In the coming years, greenhouse horticulture businesses will have to decimate their natural gas consumption and eventually reduce it to zero. They are also faced with new guidelines on water and zero emissions for minerals and crop protection products. In the case of high energy demanding crops, major steps have been taken in recent years as shown in the Energy Innovation and Demonstration Centre (IDC),financed by the programme Greenhouse as a Source of Energy For major part of the sector, particularly the middle segment in terms of energy consumption, there are still a lot of gains to be achieved regarding the sustainability aspects energy, water and nutrient emissions and crop health.
To achieve the desired acceleration here, a demonstration greenhouse was put into use in Bleiswijk in April 2019. Four different cultivations were carried out in sections of 350 m2 to demonstrate the possibilities and challenges of fossil and emission-free cultivation: strawberry, gerbera, freesia and pot Anthurium.
In the sustainable design of the greenhouse, there were three leading themes: the CO2 emissions, water & nutrients and crop protection.
- The greenhouse does not use gas for heating. It is a so-called all-electric greenhouse including full LED lighting. A heat pump is used to dehumidify the greenhouse. This way, latent heat is recovered and the greenhouse remains more closed in winter and spring. No own electricity is generated for the greenhouse; it is purchased as green electricity.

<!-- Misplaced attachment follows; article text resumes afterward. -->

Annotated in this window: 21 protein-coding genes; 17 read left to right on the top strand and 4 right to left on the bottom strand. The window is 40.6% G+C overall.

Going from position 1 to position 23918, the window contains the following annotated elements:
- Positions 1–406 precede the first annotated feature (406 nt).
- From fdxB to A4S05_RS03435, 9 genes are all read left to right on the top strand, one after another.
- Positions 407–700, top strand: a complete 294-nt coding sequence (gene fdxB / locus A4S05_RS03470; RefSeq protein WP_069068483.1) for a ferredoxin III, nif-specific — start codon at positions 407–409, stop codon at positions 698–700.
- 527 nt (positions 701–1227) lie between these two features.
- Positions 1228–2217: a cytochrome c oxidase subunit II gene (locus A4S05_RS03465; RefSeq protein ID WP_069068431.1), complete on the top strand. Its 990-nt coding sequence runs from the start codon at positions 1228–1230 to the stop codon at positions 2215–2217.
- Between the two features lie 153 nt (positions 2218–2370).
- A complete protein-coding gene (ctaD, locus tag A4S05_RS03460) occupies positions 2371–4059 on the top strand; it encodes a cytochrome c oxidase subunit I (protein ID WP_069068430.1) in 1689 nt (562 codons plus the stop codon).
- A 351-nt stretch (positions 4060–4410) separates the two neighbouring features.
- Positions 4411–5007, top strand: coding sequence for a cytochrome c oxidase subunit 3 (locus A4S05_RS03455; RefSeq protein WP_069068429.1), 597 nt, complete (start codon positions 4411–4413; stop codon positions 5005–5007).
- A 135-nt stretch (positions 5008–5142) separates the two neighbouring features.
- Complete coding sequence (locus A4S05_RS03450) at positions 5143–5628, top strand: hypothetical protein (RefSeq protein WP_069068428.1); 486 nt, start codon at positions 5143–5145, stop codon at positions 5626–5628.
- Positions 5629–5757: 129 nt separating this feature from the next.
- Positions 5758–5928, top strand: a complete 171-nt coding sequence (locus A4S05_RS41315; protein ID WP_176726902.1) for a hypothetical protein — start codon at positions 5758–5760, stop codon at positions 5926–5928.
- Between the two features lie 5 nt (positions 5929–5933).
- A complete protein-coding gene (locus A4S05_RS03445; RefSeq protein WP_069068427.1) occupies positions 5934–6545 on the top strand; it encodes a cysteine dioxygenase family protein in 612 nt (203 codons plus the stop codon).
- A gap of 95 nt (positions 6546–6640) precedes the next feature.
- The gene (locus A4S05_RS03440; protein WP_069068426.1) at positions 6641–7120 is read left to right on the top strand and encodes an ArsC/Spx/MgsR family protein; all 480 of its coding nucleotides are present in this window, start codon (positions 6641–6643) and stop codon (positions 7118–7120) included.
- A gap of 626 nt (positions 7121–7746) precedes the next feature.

- Also, the greenhouse does not discharge drain and condensation water into the sewer; everything is reused and recirculated. So no nutrients are lost, the water is used optimally and no residues from crop protection products end up in the sewer. Ozone is used to disinfect the water, so the water can safely reused in cultivation.
- Finally, crop protection is fully integrated, using natural control agents as much as possible.
In the greenhouse, growers and researchers can learn how to cultivate fossil-free and emission-free. That sounds easier than it is. Every crop still has its own challenges. For example, in practice the Freesia is still a soil grown crop that we started growing in a substrate to be able to close the watercourse. Also, there are no experiences with full-LED lighting for these crops, and for the first time there is active dehumidification.